acquired September 21, 2021
acquired September 21, 2021

Saguaro National Park



The saguaro cactus (Carnegiea gigantea), with its spiny, branching arms, is an icon of the American West. It is also the largest cactus in the United States, growing up to 60 feet (18 meters) tall. The saguaro only grows in the Sonoran Desert, with its habitat range limited to southern Arizona, southeast California, and western Sonora, Mexico. Although not listed as threatened or endangered, the saguaro is protected by state laws against harvesting or destruction.

Saguaro National Park, shown in these two natural-color images acquired on September 21, 2021, by the Operational Land Imager (OLI) on Landsat 8, was founded to protect the iconic species. The park covers about 145 square miles (37,000 hectares) of the Sonoran Desert around Tucson, Arizona. It is split into two sections: the eastern Rincon Mountain District, bordered by the Coronado National Forest, and the western Tucson Mountain District, which is shown in the closeup image. The western district formerly held 137 mining sites where copper, lead, silver, and molybdenum were mined from the mid-1800s to the early 1900s. In 1933, Saguaro was established as a national monument. It became a national park in 1994. Today, the area around the western district is dotted with neighborhoods.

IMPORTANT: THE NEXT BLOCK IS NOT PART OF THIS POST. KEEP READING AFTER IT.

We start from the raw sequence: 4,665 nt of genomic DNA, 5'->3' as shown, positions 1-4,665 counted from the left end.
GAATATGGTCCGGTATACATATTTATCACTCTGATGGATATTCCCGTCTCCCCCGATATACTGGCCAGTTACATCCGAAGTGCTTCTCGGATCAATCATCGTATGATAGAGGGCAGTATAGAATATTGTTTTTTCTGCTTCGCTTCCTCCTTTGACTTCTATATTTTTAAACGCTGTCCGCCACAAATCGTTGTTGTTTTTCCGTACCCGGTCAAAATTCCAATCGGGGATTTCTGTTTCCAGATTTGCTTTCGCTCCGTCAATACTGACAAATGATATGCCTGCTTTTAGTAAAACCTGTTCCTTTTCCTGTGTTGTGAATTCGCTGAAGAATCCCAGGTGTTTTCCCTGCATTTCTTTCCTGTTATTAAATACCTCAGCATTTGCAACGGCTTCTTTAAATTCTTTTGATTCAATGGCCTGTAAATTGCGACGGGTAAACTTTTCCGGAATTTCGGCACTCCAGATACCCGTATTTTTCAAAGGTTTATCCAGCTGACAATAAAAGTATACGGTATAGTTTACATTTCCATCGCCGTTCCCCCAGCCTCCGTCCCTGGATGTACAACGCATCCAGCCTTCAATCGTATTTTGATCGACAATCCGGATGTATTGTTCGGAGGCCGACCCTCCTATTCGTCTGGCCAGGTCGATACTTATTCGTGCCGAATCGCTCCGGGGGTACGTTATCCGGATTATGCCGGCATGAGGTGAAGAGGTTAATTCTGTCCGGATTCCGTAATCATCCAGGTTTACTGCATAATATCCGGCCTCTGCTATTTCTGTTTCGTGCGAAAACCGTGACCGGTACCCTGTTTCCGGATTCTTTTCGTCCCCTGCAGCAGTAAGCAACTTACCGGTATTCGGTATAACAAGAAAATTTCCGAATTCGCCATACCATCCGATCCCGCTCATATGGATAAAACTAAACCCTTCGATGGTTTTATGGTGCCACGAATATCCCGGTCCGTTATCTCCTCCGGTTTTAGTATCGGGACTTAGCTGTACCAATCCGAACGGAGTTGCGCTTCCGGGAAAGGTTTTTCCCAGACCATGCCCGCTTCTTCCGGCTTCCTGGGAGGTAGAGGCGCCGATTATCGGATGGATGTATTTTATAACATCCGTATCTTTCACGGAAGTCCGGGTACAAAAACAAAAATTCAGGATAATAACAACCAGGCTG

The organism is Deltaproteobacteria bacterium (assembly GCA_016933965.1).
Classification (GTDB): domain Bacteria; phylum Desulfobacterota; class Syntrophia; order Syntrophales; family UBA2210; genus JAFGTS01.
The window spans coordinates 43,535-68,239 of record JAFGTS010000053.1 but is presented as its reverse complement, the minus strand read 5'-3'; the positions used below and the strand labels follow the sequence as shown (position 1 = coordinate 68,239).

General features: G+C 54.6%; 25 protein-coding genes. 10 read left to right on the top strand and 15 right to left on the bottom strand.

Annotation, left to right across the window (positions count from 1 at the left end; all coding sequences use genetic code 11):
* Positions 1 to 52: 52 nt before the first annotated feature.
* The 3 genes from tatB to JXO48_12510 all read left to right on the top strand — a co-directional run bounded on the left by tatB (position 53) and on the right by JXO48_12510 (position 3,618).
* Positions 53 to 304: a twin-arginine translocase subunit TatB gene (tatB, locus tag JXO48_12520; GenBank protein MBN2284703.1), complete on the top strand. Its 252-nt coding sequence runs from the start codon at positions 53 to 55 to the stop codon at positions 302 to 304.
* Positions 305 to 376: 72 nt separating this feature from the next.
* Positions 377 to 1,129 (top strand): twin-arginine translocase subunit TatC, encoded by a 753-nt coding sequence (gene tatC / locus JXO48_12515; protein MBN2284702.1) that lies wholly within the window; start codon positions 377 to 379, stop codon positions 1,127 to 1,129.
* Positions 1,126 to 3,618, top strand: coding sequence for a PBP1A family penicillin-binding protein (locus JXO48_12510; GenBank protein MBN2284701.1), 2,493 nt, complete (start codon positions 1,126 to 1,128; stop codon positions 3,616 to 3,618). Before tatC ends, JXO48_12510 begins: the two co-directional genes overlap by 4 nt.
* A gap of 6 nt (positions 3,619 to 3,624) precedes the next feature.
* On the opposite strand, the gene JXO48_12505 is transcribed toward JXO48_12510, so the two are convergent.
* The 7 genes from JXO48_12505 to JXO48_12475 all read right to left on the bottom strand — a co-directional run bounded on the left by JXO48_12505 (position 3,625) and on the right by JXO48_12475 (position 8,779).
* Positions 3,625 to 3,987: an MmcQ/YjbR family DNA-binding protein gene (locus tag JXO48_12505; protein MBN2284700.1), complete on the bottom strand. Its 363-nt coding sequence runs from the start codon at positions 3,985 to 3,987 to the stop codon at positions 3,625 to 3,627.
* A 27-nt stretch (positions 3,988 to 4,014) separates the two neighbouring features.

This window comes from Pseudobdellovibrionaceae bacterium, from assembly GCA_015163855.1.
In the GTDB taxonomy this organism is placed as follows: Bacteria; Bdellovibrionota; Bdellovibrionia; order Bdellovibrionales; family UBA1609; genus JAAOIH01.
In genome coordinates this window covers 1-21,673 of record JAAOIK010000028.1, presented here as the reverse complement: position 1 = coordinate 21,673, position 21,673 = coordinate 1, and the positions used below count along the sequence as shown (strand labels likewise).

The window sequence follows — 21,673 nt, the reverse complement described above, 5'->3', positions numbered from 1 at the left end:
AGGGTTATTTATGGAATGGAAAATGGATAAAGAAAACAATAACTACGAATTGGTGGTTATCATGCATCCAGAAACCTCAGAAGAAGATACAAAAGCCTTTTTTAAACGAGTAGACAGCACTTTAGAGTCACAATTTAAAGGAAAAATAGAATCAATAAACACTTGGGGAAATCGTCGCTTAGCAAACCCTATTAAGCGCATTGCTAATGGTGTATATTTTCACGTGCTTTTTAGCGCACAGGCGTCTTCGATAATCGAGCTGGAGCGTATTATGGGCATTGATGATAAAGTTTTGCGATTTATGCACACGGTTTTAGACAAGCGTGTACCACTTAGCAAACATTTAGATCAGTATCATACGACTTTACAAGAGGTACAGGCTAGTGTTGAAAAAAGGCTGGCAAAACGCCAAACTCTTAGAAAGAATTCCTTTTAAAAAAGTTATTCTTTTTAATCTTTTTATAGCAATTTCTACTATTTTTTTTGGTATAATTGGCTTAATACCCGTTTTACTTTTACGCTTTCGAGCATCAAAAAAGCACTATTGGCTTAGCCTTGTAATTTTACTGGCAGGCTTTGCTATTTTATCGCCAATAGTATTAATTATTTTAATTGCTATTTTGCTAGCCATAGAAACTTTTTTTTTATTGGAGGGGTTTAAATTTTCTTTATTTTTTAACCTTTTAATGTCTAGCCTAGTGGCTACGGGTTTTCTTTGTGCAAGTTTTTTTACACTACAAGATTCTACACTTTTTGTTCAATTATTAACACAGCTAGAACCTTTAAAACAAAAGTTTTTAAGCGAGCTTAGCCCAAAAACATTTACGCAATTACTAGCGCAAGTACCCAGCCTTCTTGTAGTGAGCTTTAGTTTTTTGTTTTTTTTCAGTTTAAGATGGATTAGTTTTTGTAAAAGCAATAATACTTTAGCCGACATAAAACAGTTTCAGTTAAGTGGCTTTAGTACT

Under the right conditions, saguaro cacti can live to be 150 to 200 years old. The extremely slow-growing saguaro is particularly sensitive to temperature range and water abundance, and highly variable or extreme weather can stress the plants and limit reproduction. In Saguaro National Park, scientists have long monitored the climate. Over the past century, winter minimum temperatures in the area have risen 10 to 15 degrees Fahrenheit (6 to 8 degrees Celsius). Researchers have also recorded less rain falling in the winter, but more in the summer, when the cacti are thought to take up most of their water. When rain is abundant, a fully hydrated saguaro can weigh 3,200 to 4,800 pounds (1,500 to 2,200 kilograms). However, due to drought over the past few decades, fewer young saguaros are surviving in the park.

Ecologists are looking for new tools to help monitor plant populations, and some are training computers to identify plants in remotely sensed images, either aerial or satellite. Some recent studies have used such machine learning to survey and map populations of saguaro, which cast shadows that can be identified in imagery. The researchers suggest such tools could be especially useful for monitoring remote, arid environments.

NASA Earth Observatory images by Lauren Dauphin, using Landsat data from the U.S. Geological Survey. Story by Sara Pratt.